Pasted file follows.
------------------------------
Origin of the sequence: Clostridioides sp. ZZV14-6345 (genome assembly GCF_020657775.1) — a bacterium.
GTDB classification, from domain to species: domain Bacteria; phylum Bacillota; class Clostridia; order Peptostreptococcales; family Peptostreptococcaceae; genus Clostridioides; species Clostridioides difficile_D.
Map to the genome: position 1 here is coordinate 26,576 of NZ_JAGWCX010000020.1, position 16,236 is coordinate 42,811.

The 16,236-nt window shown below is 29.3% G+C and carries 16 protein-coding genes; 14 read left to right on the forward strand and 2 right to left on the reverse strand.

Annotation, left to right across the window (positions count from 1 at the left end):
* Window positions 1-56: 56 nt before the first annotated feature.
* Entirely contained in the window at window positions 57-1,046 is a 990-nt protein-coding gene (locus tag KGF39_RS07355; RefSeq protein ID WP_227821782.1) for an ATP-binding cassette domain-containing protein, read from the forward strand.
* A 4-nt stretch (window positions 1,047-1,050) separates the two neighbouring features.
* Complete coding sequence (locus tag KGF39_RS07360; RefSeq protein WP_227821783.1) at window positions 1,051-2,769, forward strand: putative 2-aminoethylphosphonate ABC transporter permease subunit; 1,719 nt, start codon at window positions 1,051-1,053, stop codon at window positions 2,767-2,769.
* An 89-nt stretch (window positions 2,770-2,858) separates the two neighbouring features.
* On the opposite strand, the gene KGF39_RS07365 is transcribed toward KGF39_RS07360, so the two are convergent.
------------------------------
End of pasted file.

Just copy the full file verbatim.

Origin of the sequence: Clostridioides sp. ZZV14-6345 (genome assembly GCF_020657775.1) — a bacterium.
GTDB classification, from domain to species: domain Bacteria; phylum Bacillota; class Clostridia; order Peptostreptococcales; family Peptostreptococcaceae; genus Clostridioides; species Clostridioides difficile_D.
Map to the genome: position 1 here is coordinate 26,576 of NZ_JAGWCX010000020.1, position 16,236 is coordinate 42,811.

The 16,236-nt window shown below is 29.3% G+C and carries 16 protein-coding genes; 14 read left to right on the forward strand and 2 right to left on the reverse strand.

Annotation, left to right across the window (positions count from 1 at the left end):
* Window positions 1-56: 56 nt before the first annotated feature.
* Entirely contained in the window at window positions 57-1,046 is a 990-nt protein-coding gene (locus tag KGF39_RS07355; RefSeq protein ID WP_227821782.1) for an ATP-binding cassette domain-containing protein, read from the forward strand.
* A 4-nt stretch (window positions 1,047-1,050) separates the two neighbouring features.
* Complete coding sequence (locus tag KGF39_RS07360; RefSeq protein WP_227821783.1) at window positions 1,051-2,769, forward strand: putative 2-aminoethylphosphonate ABC transporter permease subunit; 1,719 nt, start codon at window positions 1,051-1,053, stop codon at window positions 2,767-2,769.
* An 89-nt stretch (window positions 2,770-2,858) separates the two neighbouring features.
* On the opposite strand, the gene KGF39_RS07365 is transcribed toward KGF39_RS07360, so the two are convergent.